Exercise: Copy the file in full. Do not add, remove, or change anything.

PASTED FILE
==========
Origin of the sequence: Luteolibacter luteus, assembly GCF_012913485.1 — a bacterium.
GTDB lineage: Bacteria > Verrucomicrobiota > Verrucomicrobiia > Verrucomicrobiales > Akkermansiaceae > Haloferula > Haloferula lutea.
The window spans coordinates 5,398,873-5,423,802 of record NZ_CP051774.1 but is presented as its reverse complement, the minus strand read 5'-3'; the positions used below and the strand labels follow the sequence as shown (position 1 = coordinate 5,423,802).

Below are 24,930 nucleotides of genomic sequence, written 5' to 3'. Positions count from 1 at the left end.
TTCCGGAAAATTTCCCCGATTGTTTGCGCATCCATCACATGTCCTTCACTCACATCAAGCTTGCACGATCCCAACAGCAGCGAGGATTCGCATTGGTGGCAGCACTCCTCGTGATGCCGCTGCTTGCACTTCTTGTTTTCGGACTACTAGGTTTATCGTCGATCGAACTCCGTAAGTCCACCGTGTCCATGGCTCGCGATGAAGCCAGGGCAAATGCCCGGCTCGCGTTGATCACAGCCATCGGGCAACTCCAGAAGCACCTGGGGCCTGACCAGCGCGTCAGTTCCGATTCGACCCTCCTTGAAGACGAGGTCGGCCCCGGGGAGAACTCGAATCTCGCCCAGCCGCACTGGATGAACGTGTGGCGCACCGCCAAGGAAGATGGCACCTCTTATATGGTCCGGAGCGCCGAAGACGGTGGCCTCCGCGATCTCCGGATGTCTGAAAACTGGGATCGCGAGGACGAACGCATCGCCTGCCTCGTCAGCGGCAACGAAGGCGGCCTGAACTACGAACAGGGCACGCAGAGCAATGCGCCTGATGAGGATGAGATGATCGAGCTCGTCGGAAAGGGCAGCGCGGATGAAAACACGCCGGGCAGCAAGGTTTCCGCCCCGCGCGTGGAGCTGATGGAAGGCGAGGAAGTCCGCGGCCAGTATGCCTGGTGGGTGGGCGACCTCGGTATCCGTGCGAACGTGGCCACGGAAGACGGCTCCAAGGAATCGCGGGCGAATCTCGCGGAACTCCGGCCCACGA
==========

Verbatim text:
Origin of the sequence: Luteolibacter luteus, assembly GCF_012913485.1 — a bacterium.
GTDB lineage: Bacteria > Verrucomicrobiota > Verrucomicrobiia > Verrucomicrobiales > Akkermansiaceae > Haloferula > Haloferula lutea.
The window spans coordinates 5,398,873-5,423,802 of record NZ_CP051774.1 but is presented as its reverse complement, the minus strand read 5'-3'; the positions used below and the strand labels follow the sequence as shown (position 1 = coordinate 5,423,802).

Below are 24,930 nucleotides of genomic sequence, written 5' to 3'. Positions count from 1 at the left end.
TTCCGGAAAATTTCCCCGATTGTTTGCGCATCCATCACATGTCCTTCACTCACATCAAGCTTGCACGATCCCAACAGCAGCGAGGATTCGCATTGGTGGCAGCACTCCTCGTGATGCCGCTGCTTGCACTTCTTGTTTTCGGACTACTAGGTTTATCGTCGATCGAACTCCGTAAGTCCACCGTGTCCATGGCTCGCGATGAAGCCAGGGCAAATGCCCGGCTCGCGTTGATCACAGCCATCGGGCAACTCCAGAAGCACCTGGGGCCTGACCAGCGCGTCAGTTCCGATTCGACCCTCCTTGAAGACGAGGTCGGCCCCGGGGAGAACTCGAATCTCGCCCAGCCGCACTGGATGAACGTGTGGCGCACCGCCAAGGAAGATGGCACCTCTTATATGGTCCGGAGCGCCGAAGACGGTGGCCTCCGCGATCTCCGGATGTCTGAAAACTGGGATCGCGAGGACGAACGCATCGCCTGCCTCGTCAGCGGCAACGAAGGCGGCCTGAACTACGAACAGGGCACGCAGAGCAATGCGCCTGATGAGGATGAGATGATCGAGCTCGTCGGAAAGGGCAGCGCGGATGAAAACACGCCGGGCAGCAAGGTTTCCGCCCCGCGCGTGGAGCTGATGGAAGGCGAGGAAGTCCGCGGCCAGTATGCCTGGTGGGTGGGCGACCTCGGTATCCGTGCGAACGTGGCCACGGAAGACGGCTCCAAGGAATCGCGGGCGAATCTCGCGGAACTCCGGCCCACGA